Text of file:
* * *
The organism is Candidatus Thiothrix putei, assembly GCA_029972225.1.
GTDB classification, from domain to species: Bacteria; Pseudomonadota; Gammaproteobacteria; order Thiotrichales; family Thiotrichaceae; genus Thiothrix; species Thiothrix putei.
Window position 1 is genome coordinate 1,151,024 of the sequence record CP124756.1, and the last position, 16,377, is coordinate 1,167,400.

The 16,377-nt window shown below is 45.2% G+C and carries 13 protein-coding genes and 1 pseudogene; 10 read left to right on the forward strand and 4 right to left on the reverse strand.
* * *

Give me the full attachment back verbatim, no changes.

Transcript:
The organism is Candidatus Thiothrix putei, assembly GCA_029972225.1.
GTDB classification, from domain to species: Bacteria; Pseudomonadota; Gammaproteobacteria; order Thiotrichales; family Thiotrichaceae; genus Thiothrix; species Thiothrix putei.
Window position 1 is genome coordinate 1,151,024 of the sequence record CP124756.1, and the last position, 16,377, is coordinate 1,167,400.

The 16,377-nt window shown below is 45.2% G+C and carries 13 protein-coding genes and 1 pseudogene; 10 read left to right on the forward strand and 4 right to left on the reverse strand.